# Articles on calculating devices in the Whipple's collections

The articles in this section explain various aspects of the history of calculating devices. Tools and instruments are integral features of the history of mathematics, aiding numerous pursuits such as navigation, description of the natural world, and regulation of commerce. Use the links below or in the menu to the left to select an article.

Image 1 Facit CA1-13 desk-top electromechanical calculator c.1957 (Wh.6148). Image © the Whipple Museum.
Image 2 Calculators case in the Whipple Museum discover gallery Image © the Whipple Museum.

A brief history of calculation. From the abacus to the EDSAC computer, humans have used physical apparatuses for counting to simplify and solve mathematical problems. Here you can read a brief overview of how certain devices developed over time and continued to be useful despite apparently superior developments.

Tables. Perhaps the most important 'devices' for calculation throughout human history, mathematical tables standardise values for computation and come in a variety of shapes, sizes, and applications.

The sector. All sorts of devices for measuring, weighing, and telling time were used in antiquity, and the revival of astronomy in Europe toward the end of the Middle Ages linked classical knowledge to developments from Arabic societies. New instruments came with new theories, most notably the sector, championed by Galileo.

John Napier. In the early 17th century, Scottish mathematician John Napier introduced the logarithm to speed up calculation by hand, along with other means of representing multiplication problems including the numbered rods or 'bones' for which he became known. These developments laid the foundation for mechanising calculation.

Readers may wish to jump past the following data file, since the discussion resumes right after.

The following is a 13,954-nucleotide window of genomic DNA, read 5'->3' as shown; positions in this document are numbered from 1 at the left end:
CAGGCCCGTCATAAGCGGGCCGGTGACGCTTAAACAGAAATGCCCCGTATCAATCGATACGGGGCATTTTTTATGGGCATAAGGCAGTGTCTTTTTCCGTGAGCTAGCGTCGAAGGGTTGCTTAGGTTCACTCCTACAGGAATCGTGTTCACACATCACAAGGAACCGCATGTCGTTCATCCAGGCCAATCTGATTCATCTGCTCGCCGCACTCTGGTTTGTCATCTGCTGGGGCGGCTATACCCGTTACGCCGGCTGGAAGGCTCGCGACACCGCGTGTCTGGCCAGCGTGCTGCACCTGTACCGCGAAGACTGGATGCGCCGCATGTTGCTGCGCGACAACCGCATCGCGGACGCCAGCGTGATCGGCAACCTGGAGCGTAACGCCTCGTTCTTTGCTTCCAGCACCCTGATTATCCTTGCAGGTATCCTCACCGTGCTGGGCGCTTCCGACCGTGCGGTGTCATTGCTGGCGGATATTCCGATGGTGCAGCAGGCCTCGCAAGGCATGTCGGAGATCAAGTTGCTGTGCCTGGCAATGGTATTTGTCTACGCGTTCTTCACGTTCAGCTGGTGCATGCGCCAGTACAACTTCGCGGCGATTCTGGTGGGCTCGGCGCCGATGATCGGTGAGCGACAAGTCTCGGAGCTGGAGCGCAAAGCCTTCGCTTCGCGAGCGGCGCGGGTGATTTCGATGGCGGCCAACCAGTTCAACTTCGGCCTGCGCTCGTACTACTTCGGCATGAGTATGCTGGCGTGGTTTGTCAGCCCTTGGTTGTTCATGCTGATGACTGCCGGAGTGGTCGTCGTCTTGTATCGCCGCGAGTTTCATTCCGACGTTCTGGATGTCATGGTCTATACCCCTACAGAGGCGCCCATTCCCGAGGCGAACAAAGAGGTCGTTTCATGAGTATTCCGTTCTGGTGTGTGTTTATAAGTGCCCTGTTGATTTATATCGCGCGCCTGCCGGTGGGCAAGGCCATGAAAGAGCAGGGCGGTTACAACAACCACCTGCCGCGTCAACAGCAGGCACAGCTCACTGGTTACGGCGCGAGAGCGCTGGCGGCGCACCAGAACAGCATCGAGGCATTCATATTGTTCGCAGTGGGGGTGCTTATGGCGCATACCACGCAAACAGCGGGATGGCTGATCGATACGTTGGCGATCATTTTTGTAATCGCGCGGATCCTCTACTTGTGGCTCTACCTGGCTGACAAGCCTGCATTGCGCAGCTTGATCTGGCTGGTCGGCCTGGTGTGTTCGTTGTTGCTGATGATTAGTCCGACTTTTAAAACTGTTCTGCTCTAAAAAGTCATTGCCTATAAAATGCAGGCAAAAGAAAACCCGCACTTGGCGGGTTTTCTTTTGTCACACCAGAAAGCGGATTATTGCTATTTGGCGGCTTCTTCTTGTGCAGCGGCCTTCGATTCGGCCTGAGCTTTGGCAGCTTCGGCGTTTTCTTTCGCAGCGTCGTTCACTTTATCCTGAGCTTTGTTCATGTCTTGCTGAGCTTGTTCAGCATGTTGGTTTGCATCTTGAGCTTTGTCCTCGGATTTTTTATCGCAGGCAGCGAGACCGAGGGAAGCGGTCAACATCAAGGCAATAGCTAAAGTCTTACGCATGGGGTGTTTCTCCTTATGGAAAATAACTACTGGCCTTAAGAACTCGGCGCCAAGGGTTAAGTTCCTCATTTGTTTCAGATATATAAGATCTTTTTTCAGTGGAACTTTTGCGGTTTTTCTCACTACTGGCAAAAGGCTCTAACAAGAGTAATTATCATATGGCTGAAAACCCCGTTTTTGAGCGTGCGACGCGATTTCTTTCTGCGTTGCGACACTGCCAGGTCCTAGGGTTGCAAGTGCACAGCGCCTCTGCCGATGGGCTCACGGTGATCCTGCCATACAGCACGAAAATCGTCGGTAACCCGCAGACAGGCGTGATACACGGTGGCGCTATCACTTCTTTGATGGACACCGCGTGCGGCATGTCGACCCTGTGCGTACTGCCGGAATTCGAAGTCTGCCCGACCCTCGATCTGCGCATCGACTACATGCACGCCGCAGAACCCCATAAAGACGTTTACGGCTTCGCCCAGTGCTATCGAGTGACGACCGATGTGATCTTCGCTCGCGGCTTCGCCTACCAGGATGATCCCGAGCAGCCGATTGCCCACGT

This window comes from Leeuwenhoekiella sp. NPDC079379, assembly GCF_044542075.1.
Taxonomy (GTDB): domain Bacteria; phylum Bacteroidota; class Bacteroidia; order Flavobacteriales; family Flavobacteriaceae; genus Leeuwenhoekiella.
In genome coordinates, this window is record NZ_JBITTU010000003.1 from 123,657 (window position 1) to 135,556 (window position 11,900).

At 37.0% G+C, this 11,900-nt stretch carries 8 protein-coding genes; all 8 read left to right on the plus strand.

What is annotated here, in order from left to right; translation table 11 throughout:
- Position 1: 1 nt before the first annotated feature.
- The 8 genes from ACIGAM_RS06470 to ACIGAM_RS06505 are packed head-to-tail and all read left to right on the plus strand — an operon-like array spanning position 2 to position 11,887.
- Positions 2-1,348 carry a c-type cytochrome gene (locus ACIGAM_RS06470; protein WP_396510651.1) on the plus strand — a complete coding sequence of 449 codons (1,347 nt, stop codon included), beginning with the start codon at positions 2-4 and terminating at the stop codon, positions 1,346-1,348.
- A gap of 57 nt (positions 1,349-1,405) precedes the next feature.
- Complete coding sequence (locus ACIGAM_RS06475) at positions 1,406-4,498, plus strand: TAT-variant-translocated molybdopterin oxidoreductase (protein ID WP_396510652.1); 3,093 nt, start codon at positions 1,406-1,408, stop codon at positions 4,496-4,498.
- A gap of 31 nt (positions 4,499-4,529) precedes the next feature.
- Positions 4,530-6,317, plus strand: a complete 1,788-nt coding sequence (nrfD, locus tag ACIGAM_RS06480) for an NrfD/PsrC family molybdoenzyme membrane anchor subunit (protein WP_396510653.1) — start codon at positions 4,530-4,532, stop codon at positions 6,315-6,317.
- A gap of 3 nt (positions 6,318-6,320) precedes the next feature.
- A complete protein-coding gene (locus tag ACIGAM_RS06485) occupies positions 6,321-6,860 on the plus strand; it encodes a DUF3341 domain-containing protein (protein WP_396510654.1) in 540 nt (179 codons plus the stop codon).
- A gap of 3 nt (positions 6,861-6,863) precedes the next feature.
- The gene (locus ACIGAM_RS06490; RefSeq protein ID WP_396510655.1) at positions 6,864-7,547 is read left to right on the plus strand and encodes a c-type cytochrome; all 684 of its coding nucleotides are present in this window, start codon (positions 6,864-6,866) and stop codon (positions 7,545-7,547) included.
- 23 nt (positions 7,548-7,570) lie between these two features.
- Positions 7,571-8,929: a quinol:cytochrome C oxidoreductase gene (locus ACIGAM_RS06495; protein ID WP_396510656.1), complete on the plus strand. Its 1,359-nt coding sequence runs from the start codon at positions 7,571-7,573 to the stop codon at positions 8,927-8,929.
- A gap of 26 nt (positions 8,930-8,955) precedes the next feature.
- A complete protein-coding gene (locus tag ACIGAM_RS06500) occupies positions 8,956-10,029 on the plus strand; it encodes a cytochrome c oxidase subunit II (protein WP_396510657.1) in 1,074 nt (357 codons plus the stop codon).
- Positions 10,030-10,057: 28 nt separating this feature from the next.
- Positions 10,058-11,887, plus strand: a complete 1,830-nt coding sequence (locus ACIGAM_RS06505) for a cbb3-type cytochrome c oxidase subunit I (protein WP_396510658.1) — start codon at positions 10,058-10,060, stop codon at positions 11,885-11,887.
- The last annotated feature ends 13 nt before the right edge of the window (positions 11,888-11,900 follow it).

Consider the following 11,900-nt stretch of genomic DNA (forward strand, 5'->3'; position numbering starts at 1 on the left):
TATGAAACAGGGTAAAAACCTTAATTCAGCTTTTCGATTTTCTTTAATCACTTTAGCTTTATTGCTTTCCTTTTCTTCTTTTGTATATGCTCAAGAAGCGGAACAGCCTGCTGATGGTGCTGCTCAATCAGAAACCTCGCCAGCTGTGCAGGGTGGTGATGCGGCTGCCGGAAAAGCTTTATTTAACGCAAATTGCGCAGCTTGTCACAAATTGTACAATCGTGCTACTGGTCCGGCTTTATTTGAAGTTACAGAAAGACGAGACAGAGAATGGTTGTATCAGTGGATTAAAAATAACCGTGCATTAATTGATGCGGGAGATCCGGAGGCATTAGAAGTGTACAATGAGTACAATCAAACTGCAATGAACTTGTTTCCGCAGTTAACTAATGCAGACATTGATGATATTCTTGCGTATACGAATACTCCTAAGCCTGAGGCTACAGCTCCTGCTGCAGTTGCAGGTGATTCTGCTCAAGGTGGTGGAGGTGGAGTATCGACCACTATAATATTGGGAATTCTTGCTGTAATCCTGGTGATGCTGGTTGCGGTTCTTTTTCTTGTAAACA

Slide rules. Undoubtedly the most widely used mathematical instrument from their invention in the late 17th century to the 1970s, slide rules are seen today as historic curiosities. But in their time they took on numerous shapes and were understood as 'universal' tools with limitless applications to any domain in which proportions and scaling were used.

Mechanical calculation. 18th-century Enlightenment fascination with clockwork generated designs for automatic calculating devices, many of which were built and some of which provided templates for later mass-produced machines. Though few of these early devices survive, later manifestations allow us to see what the actual practice of calculating was like.

Charles Babbage. Acknowledged as the first architect of a general-purpose computer, Charles Babbage's first foray into automation was spurred by the problem of efficiently producing reliable sets of mathematical tables. He worked, unsuccessfully during his lifetime, to apply principles of computational labour division for humans to automated machines.

Pocket devices. While the 20th century saw grand designs for general-purpose computers, it also saw principles of precision engineering applied to earlier designs, allowing them to become portable.

The EDSAC. The Electronic Delay Storage Automatic Calculator was one of the earliest general-purpose computers. Built for Cambridge academics and students to run problems on, it was one of the first computers to be made a community resource.

Handheld electronic calculators. Developed in the 1970s, handheld electronic calculators facilitated some essential advances in the history of computing, including the development of microprocessors and freestanding exchangeable software.